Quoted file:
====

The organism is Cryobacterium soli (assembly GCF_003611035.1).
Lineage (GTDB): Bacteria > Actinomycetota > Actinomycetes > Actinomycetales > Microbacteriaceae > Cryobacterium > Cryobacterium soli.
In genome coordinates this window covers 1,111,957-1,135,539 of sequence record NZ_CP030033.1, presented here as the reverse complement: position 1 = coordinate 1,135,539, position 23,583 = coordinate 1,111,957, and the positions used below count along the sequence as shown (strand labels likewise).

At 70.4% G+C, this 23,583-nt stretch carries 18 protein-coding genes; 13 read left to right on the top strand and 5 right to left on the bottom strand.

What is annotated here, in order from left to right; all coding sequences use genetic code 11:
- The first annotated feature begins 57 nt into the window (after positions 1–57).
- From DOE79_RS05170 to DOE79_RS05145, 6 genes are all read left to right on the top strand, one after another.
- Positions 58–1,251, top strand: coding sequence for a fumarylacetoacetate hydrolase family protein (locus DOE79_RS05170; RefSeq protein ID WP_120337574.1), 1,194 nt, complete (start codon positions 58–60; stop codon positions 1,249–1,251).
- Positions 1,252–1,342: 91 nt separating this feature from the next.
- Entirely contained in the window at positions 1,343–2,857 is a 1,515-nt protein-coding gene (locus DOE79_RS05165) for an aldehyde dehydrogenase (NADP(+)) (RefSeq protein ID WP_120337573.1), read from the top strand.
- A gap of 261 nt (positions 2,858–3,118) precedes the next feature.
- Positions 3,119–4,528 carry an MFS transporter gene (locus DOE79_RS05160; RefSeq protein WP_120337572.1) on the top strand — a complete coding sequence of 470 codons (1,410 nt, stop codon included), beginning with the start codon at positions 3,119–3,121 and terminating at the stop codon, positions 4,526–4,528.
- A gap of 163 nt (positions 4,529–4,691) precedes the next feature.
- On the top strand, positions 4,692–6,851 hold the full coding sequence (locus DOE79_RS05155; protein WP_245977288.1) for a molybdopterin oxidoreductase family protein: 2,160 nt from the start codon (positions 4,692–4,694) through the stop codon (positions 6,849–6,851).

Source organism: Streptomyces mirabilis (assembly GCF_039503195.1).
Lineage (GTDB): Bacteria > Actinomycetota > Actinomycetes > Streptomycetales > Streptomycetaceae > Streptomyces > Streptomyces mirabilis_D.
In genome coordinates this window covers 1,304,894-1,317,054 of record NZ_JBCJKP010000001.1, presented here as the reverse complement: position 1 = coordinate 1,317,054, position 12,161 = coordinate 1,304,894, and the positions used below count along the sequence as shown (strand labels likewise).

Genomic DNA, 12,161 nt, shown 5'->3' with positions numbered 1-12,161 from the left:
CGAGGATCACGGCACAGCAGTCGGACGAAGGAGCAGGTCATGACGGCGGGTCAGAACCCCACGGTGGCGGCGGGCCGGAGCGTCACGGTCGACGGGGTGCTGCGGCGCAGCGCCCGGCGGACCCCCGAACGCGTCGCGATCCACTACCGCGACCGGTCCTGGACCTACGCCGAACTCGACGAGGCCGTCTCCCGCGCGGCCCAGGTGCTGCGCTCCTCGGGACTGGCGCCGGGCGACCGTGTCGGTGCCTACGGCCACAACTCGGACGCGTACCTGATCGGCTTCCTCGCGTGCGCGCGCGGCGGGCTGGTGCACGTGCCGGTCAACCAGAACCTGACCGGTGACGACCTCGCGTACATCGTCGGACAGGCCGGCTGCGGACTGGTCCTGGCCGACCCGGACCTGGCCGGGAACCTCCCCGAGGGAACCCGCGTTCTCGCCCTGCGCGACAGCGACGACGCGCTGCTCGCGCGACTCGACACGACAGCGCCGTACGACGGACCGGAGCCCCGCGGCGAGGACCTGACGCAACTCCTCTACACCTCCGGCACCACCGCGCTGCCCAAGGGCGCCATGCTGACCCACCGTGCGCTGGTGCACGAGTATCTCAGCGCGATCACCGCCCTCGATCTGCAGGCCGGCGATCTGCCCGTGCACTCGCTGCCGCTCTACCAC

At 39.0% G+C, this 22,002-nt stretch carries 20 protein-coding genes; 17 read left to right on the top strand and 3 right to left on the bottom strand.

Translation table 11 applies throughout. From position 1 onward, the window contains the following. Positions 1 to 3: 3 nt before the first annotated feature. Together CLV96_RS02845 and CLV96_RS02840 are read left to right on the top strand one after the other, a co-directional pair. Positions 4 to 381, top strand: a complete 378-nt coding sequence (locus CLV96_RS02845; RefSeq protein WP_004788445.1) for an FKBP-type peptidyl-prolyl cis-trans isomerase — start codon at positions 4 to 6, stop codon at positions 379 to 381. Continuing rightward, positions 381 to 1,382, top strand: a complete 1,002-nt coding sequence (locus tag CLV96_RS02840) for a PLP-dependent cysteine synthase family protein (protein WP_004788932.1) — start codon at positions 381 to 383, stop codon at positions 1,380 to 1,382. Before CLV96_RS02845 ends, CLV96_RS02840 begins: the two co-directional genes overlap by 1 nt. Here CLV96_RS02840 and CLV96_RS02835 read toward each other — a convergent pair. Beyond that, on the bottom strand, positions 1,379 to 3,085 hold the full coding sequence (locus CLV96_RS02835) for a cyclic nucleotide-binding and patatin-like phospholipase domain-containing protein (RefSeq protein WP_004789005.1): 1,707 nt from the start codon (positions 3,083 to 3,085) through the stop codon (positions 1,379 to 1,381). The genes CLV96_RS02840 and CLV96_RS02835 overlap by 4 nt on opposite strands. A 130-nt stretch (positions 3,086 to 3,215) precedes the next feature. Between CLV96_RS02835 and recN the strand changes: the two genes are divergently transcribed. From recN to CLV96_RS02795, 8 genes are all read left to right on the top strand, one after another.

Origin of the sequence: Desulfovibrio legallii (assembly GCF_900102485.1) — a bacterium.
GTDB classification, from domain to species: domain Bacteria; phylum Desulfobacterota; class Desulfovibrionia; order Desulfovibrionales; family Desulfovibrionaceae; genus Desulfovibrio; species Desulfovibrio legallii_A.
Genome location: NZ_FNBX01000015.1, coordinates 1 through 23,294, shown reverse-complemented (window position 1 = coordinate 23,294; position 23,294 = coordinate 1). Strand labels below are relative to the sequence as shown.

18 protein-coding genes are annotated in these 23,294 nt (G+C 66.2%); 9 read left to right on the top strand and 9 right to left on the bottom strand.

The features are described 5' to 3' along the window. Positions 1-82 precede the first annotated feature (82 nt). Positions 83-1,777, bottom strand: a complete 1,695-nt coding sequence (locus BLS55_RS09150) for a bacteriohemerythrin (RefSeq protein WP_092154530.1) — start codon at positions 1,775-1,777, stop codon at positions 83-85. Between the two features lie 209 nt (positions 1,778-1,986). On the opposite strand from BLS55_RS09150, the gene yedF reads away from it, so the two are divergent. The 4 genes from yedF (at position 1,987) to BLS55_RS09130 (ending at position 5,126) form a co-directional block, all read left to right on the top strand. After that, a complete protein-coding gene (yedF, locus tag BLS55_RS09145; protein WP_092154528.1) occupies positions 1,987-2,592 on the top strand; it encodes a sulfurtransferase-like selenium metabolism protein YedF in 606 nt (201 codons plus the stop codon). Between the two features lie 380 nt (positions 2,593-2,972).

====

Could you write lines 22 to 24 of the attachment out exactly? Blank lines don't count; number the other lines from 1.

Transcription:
Origin of the sequence: Desulfovibrio legallii (assembly GCF_900102485.1) — a bacterium.
GTDB classification, from domain to species: domain Bacteria; phylum Desulfobacterota; class Desulfovibrionia; order Desulfovibrionales; family Desulfovibrionaceae; genus Desulfovibrio; species Desulfovibrio legallii_A.
Genome location: NZ_FNBX01000015.1, coordinates 1 through 23,294, shown reverse-complemented (window position 1 = coordinate 23,294; position 23,294 = coordinate 1). Strand labels below are relative to the sequence as shown.